That’s the same way I felt last week. Hard core guilt. Thank goodness she was at church, surrounded by people that I’ve known for almost 20 years and that have literally known her since birth. She was safe. And lives to tease me about it. And still loves me. She also thinks I’m a good mom, so I’m going to carry that in my heart. But somehow I still feel like I should wear a scarlet hashtag on my forehead for all to see…



Yep, I’m from Kansas. Bite me.

As I gear up and plan for another international trip, I began to  think about our place in the world. Not me, not my family, per se, but Kansas. My larger family. I’m consistently surprised at the misconceptions people have about our state.

Don’t get me wrong, there are some things they get right:
We’re hard workers.
Generally warm and gentle folks.
We are welcoming to strangers within our midst.
Family is important to Kansans.
We love the wide-open spaces our lovely state provides. No claustrophobic and crowded cityscapes for us. Even our cities have enough room to breathe and view that expansive, blue sky.

But there is a lot they get wrong about us. And I hear it. Every. Freaking. Time I leave the state.

Tornadoes. No, a tornado doesn’t touch down every day in Kansas. And when it happens, we band together like the strong Midwesterners we are and get that shit cleaned up and our towns rebuilt. It doesn’t take us long. We’re resiliant. Oh, and tornadoes never pick up houses and sit them down gently elsewhere. Sorry, the Wizard of Oz isn’t real. Get over it and stop romanticizing tornadoes. They are powerful and destructive forces of nature – we can attest to that because we stand on our front porches and rooftops to watch them go by, if they aren’t too close, that is. (If they are close, we do head for shelter, we’re not stupid.)

Dorothy. Let me start this section by stating that I love the Wizard of Oz. I’ve loved it since I was a tiny girl, hiding under a blanket every time the green-hued witch came on the screen. Now, as an adult, I enjoy sharing it with my girls and watching the wonder in their eyes as the story unfolds. Even at my age, the original Oz movie still has the power to enchant me. Judy Garland … well, she was just perfect. However, since I’ve actually left the state a time or two in my life, I can guarantee with certainty that I have HEARD EVERY WIZARD OF OZ JOKE THAT IS IN EXISTENCE. Sorry. You’re not funny. My dog is named after a Beatle, not Toto, and I cannot skip my flight and simply click my damn shoes together to get home.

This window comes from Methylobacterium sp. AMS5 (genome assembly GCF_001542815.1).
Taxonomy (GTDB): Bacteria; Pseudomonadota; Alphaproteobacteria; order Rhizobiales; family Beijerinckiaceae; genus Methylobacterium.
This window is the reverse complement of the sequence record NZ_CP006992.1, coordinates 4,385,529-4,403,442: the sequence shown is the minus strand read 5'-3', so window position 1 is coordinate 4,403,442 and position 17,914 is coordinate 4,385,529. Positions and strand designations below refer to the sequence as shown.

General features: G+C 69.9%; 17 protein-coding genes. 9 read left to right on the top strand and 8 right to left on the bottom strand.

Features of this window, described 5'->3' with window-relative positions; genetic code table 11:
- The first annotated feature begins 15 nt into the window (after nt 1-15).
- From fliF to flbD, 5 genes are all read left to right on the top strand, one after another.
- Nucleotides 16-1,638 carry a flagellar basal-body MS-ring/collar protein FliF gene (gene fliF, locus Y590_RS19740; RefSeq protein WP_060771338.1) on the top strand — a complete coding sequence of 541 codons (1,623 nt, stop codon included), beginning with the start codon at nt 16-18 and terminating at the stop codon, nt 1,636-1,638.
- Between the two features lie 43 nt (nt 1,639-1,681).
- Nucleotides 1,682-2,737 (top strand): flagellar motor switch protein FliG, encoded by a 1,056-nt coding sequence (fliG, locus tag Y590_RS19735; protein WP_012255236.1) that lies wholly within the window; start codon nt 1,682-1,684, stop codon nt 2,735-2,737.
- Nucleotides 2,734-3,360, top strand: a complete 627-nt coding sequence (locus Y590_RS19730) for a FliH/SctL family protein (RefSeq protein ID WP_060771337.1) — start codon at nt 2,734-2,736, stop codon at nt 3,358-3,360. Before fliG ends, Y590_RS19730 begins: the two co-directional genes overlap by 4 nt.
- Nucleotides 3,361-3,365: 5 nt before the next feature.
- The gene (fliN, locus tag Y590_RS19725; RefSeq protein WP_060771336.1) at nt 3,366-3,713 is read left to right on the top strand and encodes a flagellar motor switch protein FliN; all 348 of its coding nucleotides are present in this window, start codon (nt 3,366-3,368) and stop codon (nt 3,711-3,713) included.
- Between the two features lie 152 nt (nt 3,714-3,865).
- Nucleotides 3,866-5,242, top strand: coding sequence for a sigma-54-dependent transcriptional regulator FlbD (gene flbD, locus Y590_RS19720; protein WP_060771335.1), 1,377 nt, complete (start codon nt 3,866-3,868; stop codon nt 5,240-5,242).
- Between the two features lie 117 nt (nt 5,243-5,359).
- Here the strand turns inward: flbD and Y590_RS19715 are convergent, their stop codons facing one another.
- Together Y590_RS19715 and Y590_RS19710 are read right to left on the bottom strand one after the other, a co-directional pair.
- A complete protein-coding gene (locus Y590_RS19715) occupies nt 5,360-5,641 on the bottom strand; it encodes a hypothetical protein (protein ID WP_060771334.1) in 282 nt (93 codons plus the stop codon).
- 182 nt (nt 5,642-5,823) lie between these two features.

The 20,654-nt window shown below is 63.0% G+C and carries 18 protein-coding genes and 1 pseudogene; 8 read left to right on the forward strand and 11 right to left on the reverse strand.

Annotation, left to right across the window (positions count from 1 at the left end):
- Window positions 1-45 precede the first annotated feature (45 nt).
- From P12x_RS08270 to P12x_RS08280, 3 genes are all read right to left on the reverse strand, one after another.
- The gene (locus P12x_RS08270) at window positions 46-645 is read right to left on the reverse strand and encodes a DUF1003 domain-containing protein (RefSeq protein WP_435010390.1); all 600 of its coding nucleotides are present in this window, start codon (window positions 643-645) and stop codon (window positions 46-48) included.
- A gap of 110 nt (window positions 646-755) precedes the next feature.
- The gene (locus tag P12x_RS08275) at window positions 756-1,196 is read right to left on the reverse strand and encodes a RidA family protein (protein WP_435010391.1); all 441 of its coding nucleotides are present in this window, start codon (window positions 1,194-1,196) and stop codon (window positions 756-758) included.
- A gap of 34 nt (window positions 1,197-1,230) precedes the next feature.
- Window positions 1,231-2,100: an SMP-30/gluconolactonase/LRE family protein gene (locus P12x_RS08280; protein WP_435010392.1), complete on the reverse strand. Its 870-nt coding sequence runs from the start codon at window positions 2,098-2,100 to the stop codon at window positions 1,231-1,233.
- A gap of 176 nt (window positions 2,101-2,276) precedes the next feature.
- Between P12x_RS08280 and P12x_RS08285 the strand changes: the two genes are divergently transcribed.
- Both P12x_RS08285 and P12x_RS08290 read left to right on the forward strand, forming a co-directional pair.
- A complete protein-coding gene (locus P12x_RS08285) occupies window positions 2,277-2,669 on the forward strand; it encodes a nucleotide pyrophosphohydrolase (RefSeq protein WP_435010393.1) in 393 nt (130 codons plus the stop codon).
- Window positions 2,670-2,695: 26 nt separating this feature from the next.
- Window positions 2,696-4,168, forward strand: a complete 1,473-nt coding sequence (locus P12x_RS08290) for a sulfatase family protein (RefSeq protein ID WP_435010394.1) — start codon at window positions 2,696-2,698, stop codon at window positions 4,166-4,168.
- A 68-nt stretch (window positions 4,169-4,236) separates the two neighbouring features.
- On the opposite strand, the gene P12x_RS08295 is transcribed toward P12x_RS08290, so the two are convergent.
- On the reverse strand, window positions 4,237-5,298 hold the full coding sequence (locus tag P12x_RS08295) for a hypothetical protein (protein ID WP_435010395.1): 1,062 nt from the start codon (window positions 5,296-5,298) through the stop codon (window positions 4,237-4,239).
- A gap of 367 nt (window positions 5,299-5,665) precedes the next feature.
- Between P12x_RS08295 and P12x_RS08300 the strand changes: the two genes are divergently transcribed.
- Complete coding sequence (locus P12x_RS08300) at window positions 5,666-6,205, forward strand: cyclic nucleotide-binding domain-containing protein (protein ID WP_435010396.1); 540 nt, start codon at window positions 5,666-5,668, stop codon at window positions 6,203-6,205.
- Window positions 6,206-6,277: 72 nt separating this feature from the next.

We’re a bunch of hicks. Oh, I love this one. Let me make this clear. I’m not married to my cousin. Surprise! We live on a city street and we have sidewalks and running water and electricity. There’s a tiny kitchen garden out back, but no sign of wheat anywhere on my property. I don’t hunt varmints nor do I eat squirrel, although I do know some folks in Oklahoma that do (ugh). I do own a pair of shitkickers (that’s cowboy boots to those of you who can’t two-step) but they’ve never seen any shit – just sawdust on the dance floor of a country music bar. And while we’re on the subject of country music, Garth Brooks lives happily beside Jay-Z and Metallica on my iPod. We’re well-rounded and just as in-tune with the rest of the world as anyone else.

Beef. In addition to growing wheat, Kansas is also cattle country. We harvest locally and eat it locally. Tofu sucks. We like beef. It’s what’s for dinner. Deal with it.

Clothes. Wichita was recently ranked as the worst dressed city in America.  Yee-haw. It’s true. At the airport, you can always tell which gate has a flight leaving for Wichita because that is most casually-dressed bunch in the whole airport. We don’t dress up for silly things like running to the grocery store or to Home Depot. You’re lucky if we put on our good Wichita State Shockers tee-shirt and clean jeans to go to church or the theatre – in fact, I’ve seen my own minister deliver a sermon in a WSU tee. We are a relaxed, comfortable, laid-back kinda folk who don’t need designer clothes and $500 pairs of shoes to make us happy. Not to say that some of us don’t have those for the office or hanging in our closets (guilty) but, for the most part – if we’re not working, we’re dressed for comfort.